The trip home from the Southern Baptist Convention in Columbus to our “little cottage” in Morganton, North Carolina could be made in 6-7 hours, but Cheryl & I decided to “take the long way” back — almost no interstates, and lots of small towns and mountain scenery. Following are some highlights:
Some time after we had gotten on to the state highway in the middle of nowhere, we saw a little sign posted on a stand on the side of the road. We squinted to try to read it: what would it say, some quaint country saying, or what? When we had passed it, Cheryl asked: “Could you read it?” “Yeah. It said ‘Like us on Facebook!'”. We both burst out laughing
At one point I was trying to update my own Facebook, but I said resignedly: “This phone has no reception in these mountains.” Cheryl responded: “I guess you’re just gonna have to talk to me.” “Through many tribulations we must enter the kingdom” I quipped. Cheryl, laughing: “I may help you enter it a little sooner!”
When we arrived at “civilization” again (Prestonsburg, KY, small college town) I looked on Zomato and found what appeared to be a great bbq place; very highly rated. We pulled in, sat down, and promptly ordered. We both ordered onion rings. The waitress then asked: “Do you want your onion rings regular, or …” and then her face lit up, her eyes got big, and she broke into the biggest smile: “… or do you want them LOADED?!”
Cheryl asked what “loaded” meant?
Before the server had a chance to answer, I said: “I don’t know, but based on the look on her face, I’m pretty sure I want mine loaded!”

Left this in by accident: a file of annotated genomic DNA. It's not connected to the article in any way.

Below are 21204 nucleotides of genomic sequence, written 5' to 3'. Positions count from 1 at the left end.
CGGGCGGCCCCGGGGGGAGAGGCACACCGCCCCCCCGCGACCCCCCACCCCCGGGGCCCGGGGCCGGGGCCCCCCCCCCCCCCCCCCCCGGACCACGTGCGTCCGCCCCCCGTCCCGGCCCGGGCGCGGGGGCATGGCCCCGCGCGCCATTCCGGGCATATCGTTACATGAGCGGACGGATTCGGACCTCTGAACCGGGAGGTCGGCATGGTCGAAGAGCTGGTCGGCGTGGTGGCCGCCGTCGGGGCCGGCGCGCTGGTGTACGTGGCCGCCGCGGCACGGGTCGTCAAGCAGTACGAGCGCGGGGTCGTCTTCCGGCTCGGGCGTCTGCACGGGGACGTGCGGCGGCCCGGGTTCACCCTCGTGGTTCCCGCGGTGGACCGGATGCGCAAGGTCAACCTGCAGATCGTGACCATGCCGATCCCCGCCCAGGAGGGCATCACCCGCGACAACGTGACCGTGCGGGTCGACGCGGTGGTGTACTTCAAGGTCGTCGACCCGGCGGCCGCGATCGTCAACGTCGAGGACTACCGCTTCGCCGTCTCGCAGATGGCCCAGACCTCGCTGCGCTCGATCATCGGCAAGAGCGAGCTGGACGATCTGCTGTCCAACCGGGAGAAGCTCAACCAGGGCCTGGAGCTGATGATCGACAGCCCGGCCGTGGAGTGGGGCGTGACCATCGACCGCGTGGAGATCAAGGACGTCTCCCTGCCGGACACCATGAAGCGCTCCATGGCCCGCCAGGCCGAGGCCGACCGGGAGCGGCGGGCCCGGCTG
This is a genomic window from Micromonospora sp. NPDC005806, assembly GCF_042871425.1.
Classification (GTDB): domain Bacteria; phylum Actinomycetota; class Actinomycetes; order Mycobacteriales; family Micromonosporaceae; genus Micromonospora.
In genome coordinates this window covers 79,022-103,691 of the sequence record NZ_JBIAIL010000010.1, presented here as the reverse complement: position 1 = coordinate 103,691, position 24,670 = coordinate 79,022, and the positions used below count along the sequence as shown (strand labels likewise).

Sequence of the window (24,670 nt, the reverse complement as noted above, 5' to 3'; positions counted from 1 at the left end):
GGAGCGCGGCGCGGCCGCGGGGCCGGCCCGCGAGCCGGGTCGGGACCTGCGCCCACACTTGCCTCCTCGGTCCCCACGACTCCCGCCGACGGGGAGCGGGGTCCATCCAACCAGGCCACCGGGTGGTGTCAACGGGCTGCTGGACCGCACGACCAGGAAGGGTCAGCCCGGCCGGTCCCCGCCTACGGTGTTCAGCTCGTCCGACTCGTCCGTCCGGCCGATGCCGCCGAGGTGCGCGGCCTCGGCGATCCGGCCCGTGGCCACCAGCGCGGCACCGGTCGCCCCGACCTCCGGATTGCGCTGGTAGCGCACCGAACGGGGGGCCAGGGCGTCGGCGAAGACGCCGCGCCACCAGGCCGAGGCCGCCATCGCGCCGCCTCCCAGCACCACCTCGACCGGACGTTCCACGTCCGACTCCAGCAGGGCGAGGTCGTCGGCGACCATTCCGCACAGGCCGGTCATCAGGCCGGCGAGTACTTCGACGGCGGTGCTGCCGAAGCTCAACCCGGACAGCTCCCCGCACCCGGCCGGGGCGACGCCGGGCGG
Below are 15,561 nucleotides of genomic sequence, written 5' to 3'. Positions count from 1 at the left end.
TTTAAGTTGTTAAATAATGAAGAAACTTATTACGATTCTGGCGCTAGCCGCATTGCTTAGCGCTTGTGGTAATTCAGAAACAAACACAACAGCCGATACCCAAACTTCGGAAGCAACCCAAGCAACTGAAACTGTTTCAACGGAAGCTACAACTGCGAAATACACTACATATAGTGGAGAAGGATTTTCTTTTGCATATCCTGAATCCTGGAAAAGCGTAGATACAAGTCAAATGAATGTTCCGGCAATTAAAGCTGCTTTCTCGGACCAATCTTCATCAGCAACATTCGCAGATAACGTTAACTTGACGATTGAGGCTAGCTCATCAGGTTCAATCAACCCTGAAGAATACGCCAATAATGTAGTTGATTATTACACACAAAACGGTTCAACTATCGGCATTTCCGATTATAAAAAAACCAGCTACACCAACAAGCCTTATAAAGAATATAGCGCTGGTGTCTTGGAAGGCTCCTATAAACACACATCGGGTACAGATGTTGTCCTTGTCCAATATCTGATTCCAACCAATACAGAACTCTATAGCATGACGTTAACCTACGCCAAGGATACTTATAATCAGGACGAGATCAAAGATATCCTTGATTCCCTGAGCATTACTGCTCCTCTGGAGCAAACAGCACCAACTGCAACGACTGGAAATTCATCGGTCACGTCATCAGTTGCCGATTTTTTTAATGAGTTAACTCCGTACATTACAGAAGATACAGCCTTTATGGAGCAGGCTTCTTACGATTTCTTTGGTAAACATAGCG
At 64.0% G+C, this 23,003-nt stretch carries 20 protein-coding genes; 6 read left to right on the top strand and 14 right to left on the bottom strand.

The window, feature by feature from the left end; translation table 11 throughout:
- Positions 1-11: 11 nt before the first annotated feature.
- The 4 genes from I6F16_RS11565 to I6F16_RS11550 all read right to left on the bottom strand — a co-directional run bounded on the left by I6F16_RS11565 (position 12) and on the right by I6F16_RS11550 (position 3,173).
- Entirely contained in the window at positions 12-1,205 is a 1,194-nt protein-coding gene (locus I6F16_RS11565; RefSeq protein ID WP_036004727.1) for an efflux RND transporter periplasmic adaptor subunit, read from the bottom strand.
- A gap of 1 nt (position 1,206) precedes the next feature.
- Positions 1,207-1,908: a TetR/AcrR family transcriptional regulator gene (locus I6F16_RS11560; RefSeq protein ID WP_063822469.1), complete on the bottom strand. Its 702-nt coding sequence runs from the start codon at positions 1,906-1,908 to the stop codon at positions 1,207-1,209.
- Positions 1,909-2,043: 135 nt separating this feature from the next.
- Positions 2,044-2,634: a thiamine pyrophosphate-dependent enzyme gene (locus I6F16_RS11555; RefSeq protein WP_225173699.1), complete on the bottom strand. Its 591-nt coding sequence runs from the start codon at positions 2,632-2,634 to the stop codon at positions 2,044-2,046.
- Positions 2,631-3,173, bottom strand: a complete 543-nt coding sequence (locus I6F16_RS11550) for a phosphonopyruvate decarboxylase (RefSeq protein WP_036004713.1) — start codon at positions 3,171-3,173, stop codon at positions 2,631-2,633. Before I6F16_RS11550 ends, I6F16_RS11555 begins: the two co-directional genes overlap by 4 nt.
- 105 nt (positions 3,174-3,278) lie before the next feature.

Here is a picture of my meal from Pig-in-a-Poke. By the way, the onion rings were indeed the best I have ever had! They were “loaded” with just the right amount of cheese, bacon pieces, and ranch dressing! And so big I cold only eat two! (oh and the bbq was good too!) Not long after our lunch stop, when we had crossed into Virginia, we pulled into The Natural Tunnel State Park, which featured a natural tunnel that was so big that they ran a railroad line through it.
Arriving at the visitors center, we discerned that there were a trio of trails one could take to the site, and we were trying to figure out which one we should attempt. We saw a woman with her two children coming out of one of the entrances. I asked her if the trail was very difficult; specifically if it went much uphill either coming or going.
“Oh yeah”, she said confidently. “It goes uphill both ways.”
Shrugging that word of wisdom off, I mentioned that the park info which was posted said the trail is supposed to be only .3 miles, so that didn’t sound too bad, right?
“Yeah”, she warned earnestly, “but that’s .3 BOTH WAYS , which makes it over a mile in all!”
Discerning that I had likely gotten all the help from this particular pilgrim that I could glean, we headed intrepidly down the trail …
The park was great! It featured a pretty steep trail (downhill going in, uphill going out, by the way!) and at the bottom displayed “Lovers Leap”, from which a star-crossed Indian couple had jumped years ago, hoping to be together in the afterlife: Not far from Lovers Leap was the natural tunnel, and to our delight, a train emerged not long after we arrived: We were fairly soaked with perspiration after the long climb back, but we both agreed it was worth the exertion.
Soon it would be dark, and we still had a long mountain trek home. We didn’t arrive at our place until almost 11:00 p.m., more than 12 hours after we left Columbus. We didn’t “make very good time” some might say, but we both felt it was well worth it to “take the long way”!